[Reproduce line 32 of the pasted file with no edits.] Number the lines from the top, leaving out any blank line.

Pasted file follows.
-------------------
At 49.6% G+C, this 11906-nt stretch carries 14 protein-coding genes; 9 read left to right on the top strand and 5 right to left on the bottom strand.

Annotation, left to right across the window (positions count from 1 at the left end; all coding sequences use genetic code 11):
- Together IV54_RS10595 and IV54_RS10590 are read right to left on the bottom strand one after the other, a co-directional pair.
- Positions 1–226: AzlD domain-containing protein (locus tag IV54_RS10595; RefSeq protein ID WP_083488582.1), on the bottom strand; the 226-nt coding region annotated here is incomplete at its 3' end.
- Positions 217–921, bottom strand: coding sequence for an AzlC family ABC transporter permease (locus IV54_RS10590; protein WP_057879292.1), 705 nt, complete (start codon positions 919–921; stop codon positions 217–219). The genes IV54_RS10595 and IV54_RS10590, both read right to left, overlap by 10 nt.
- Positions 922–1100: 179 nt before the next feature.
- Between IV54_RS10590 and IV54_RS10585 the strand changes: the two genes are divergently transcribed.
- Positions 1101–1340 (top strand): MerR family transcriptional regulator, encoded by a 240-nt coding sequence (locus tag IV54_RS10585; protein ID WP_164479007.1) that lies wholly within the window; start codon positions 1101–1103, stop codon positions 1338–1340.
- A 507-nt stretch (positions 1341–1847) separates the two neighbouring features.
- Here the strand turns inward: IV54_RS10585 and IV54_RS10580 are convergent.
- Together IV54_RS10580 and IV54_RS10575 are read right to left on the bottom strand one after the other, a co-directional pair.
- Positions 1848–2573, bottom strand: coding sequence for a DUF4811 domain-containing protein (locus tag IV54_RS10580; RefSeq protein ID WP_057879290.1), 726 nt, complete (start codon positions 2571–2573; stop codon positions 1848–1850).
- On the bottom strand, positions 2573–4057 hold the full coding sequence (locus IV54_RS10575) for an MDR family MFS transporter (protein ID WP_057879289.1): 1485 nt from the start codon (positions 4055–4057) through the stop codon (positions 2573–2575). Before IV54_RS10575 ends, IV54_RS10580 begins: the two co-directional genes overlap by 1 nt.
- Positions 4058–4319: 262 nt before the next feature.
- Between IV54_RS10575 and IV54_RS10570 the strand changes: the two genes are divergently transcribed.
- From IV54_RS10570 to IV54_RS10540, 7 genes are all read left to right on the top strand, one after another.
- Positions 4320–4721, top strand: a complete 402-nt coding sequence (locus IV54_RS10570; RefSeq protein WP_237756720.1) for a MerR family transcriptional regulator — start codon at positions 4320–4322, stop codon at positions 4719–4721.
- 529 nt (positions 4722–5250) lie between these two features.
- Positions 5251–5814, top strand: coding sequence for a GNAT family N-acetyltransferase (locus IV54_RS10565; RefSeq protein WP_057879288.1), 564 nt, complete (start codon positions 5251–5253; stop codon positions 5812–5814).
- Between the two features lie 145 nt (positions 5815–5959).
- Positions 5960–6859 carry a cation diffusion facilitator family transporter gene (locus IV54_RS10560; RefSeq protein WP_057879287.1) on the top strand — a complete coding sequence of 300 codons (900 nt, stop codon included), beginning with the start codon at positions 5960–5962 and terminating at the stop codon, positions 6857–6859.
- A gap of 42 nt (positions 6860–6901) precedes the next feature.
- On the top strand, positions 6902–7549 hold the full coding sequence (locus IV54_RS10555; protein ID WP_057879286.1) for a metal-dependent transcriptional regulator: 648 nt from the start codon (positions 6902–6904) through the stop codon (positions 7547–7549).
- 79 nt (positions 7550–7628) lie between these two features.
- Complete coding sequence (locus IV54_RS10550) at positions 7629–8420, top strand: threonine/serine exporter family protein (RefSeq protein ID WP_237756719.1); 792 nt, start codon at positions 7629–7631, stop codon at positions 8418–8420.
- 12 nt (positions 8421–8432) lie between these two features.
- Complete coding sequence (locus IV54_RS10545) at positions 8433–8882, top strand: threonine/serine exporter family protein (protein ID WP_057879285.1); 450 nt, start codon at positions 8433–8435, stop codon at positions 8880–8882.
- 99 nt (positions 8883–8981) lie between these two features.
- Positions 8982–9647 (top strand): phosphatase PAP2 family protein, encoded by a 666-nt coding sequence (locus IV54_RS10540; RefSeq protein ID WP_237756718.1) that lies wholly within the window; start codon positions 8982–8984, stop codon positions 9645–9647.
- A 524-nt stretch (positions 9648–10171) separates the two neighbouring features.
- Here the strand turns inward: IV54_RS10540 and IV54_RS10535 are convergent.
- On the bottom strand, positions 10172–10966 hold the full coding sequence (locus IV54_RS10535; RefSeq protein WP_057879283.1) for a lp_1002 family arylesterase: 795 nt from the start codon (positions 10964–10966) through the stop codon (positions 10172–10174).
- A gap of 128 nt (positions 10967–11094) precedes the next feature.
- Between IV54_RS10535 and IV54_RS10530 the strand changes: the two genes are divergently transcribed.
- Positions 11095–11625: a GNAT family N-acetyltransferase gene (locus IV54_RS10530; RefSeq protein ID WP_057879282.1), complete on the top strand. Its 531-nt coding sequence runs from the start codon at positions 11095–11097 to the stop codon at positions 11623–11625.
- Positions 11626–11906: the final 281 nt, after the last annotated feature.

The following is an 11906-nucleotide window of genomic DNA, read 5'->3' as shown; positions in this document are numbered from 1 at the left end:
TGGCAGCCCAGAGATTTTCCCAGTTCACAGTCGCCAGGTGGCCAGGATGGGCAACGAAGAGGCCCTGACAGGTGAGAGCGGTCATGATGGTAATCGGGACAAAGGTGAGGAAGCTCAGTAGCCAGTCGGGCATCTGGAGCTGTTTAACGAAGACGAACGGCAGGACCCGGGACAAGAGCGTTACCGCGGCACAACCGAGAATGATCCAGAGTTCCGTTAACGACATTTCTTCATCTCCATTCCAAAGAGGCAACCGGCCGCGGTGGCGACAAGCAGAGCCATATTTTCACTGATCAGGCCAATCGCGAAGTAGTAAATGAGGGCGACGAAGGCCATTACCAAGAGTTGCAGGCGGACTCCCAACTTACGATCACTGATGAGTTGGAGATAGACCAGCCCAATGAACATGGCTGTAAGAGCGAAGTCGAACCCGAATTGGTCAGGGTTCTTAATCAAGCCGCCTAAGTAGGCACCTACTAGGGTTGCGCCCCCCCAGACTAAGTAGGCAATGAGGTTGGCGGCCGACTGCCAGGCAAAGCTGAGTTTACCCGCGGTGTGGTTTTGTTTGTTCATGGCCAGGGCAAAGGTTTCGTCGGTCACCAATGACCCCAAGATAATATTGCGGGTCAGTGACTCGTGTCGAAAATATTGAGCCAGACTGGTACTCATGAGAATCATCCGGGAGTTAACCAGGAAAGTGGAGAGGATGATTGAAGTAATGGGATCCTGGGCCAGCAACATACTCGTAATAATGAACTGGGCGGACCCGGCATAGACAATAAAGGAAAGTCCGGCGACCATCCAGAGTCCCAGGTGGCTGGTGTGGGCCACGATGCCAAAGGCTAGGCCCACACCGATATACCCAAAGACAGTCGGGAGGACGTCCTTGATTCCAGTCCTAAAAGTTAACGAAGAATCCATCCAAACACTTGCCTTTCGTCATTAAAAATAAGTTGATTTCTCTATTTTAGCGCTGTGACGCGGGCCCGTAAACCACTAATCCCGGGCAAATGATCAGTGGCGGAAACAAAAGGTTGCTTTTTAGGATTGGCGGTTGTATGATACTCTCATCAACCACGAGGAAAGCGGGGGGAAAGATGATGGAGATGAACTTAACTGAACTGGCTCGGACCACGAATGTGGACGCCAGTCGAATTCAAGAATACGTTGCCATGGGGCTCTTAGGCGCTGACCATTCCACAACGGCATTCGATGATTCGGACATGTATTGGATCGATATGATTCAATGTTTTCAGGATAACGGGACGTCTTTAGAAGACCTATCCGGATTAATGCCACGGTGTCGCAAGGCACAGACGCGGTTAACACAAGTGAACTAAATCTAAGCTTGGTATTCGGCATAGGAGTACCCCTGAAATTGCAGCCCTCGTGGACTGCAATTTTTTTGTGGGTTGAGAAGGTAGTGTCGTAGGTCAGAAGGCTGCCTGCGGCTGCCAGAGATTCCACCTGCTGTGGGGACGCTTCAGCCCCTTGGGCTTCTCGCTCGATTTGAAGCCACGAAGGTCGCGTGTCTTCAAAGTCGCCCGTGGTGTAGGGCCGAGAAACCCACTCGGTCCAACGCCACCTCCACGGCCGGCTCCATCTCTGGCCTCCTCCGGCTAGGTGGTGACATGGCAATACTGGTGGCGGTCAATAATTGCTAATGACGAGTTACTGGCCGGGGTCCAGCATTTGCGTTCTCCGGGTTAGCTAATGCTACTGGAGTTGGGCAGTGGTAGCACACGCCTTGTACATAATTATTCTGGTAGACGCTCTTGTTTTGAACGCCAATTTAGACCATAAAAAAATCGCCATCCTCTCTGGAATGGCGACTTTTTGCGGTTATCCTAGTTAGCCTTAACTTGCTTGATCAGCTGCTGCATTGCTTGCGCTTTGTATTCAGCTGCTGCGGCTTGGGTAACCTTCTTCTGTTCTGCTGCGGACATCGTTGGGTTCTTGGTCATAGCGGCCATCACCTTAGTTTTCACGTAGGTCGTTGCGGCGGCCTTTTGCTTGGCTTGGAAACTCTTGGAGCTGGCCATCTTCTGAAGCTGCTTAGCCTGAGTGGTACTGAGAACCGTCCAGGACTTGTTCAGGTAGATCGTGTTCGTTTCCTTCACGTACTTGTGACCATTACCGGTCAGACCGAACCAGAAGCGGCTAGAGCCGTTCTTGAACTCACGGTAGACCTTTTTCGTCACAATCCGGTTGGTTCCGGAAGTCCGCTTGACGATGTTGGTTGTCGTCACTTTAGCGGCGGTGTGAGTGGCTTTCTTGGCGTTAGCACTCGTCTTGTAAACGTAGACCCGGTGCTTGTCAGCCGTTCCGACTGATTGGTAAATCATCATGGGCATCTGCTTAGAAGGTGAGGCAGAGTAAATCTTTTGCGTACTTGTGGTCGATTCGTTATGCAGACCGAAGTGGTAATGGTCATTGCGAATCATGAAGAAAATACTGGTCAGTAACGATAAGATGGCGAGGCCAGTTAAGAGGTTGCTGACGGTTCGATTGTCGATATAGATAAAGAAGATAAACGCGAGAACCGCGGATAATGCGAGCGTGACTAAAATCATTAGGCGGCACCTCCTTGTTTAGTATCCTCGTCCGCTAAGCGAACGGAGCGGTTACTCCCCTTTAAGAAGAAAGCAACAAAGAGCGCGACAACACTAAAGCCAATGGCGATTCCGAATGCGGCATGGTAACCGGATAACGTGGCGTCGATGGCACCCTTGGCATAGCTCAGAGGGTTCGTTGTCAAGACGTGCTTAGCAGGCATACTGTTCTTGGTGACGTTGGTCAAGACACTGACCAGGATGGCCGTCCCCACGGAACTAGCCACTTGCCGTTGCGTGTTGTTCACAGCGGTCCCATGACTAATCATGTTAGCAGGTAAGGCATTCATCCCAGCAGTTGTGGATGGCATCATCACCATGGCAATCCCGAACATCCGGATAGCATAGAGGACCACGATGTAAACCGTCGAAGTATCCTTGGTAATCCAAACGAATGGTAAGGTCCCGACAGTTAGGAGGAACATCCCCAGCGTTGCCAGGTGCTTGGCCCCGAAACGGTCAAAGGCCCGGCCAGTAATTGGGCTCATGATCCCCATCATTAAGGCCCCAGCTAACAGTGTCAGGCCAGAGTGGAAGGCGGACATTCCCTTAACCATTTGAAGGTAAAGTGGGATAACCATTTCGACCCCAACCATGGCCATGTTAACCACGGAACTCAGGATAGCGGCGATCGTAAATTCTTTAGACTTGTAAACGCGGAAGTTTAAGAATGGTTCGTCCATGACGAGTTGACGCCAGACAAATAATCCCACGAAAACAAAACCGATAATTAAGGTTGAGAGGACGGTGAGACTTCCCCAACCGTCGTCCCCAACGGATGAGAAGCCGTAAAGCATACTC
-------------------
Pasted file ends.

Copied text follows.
- On the bottom strand, positions 10172–10966 hold the full coding sequence (locus IV54_RS10535; RefSeq protein WP_057879283.1) for a lp_1002 family arylesterase: 795 nt from the start codon (positions 10964–10966) through the stop codon (positions 10172–10174).